The effects of cognitive level and training procedures on the generalization of self-instructions


Preoperational and concrete operational first- and second-graders performed on a training task (Matching Familiar Figures Test) and a generalization task (a perceptual perspective-taking test) prior to and after serving in one of four self-instruction groups varying in the delivery procedures of the instructions. The instruction groups were a no-training control group, a didactic instruction control group, a fading self-instructions group, and a directed discovery self-instructions group. Children in the didactic instructions group received the same instructional content as children in the fading and directed discovery self-instructions groups, but without an active rehearsal component. Children in the fading group received the traditional five-step overt-to-covert rehearsal of instructions; those in the directed discovery group were led to "discover" the instructions through a Socratic dialogue exchange with the experimenter. Children in the fading and directed discovery self-instructions groups significantly improved their performance on the training task relative to children in both control groups. Only the concrete operational children in the directed discovery self-instruction group demonstrated significant improvement on the generalization task. © 1984 Plenum Publishing Corporation.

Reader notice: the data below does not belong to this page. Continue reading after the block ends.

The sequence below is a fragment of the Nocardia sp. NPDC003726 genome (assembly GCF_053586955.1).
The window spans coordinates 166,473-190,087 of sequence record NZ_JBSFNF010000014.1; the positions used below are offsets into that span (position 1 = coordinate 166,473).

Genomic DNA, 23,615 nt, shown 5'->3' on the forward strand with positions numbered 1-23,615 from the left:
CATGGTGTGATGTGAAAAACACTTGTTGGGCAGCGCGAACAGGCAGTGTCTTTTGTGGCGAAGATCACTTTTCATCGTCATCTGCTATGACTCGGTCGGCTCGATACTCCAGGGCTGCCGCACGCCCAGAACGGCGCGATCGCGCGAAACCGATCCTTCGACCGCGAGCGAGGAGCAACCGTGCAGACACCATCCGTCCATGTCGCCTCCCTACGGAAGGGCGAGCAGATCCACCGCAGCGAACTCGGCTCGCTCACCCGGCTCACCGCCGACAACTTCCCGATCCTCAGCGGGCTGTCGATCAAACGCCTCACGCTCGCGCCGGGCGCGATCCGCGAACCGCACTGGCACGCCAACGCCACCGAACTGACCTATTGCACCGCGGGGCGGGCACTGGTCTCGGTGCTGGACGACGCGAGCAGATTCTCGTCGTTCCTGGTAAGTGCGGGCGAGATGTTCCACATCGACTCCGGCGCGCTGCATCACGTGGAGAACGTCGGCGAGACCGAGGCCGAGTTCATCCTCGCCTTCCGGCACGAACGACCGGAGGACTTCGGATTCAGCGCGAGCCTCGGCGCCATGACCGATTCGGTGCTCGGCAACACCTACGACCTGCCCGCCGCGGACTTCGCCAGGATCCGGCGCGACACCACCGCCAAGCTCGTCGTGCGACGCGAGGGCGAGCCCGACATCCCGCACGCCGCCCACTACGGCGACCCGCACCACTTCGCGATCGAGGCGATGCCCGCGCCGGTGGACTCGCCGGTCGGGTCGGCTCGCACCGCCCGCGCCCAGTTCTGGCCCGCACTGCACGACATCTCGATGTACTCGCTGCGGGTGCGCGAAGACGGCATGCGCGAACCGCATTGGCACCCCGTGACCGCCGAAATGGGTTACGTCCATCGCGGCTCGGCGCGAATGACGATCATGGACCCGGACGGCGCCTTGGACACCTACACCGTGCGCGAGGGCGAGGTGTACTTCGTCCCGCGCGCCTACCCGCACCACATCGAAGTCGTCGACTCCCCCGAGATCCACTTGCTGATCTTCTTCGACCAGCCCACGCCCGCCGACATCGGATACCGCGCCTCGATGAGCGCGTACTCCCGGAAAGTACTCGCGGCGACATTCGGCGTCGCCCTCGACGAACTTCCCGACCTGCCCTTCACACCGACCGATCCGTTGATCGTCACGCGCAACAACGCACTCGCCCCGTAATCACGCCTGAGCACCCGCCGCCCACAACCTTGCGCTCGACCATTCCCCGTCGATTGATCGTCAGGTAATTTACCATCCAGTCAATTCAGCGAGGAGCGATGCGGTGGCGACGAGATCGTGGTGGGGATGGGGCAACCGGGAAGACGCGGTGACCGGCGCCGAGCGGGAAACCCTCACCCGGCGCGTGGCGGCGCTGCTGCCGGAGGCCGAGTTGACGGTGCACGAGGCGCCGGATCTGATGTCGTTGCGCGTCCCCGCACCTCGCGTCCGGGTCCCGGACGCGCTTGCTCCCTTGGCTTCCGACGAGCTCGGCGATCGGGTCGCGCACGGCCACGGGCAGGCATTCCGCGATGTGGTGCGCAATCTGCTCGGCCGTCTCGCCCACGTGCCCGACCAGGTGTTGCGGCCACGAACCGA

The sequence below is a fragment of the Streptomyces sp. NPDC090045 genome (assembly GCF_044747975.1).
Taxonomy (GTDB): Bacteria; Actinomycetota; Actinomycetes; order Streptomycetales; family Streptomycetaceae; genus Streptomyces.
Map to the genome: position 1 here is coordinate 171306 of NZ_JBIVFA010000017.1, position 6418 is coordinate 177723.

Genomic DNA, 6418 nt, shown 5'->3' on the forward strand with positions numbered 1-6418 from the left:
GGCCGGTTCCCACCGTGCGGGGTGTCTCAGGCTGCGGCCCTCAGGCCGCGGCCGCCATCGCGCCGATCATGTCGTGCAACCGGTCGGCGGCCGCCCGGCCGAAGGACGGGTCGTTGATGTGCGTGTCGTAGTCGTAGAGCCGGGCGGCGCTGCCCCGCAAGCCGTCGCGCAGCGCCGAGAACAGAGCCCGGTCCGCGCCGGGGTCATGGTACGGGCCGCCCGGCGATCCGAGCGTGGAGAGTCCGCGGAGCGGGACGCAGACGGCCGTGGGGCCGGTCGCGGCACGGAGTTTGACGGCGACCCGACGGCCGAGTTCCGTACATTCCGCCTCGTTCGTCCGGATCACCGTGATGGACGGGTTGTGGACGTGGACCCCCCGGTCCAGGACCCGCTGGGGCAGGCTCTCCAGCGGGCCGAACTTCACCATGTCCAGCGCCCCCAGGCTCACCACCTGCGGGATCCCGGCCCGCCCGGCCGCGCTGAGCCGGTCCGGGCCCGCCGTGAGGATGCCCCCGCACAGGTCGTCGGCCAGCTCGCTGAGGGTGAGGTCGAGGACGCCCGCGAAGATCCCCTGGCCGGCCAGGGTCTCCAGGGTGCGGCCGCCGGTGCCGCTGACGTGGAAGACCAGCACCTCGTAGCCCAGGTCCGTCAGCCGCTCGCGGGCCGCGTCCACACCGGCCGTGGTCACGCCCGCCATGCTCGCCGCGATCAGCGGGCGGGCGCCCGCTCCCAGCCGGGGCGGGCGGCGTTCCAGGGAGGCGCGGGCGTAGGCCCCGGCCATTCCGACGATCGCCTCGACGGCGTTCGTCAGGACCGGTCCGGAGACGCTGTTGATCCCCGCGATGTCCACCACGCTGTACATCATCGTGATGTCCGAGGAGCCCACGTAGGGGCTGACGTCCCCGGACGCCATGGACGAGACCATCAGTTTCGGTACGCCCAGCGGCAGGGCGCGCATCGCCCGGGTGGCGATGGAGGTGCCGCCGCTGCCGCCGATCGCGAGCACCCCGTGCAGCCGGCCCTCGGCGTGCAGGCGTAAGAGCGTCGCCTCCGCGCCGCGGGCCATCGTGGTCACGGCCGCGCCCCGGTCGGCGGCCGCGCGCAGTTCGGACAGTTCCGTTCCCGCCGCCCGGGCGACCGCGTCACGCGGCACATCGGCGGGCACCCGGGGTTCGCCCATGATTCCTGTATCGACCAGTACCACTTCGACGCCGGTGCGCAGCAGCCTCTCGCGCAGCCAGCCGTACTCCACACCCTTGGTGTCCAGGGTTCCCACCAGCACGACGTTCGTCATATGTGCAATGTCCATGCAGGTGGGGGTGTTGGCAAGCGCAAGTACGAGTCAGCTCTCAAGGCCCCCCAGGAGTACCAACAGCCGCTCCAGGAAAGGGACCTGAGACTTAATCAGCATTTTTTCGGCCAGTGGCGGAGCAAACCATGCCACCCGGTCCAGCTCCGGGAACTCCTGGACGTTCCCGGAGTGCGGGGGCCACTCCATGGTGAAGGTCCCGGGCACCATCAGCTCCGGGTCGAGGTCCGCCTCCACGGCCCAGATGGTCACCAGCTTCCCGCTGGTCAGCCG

Publication Title

Cognitive Therapy and Research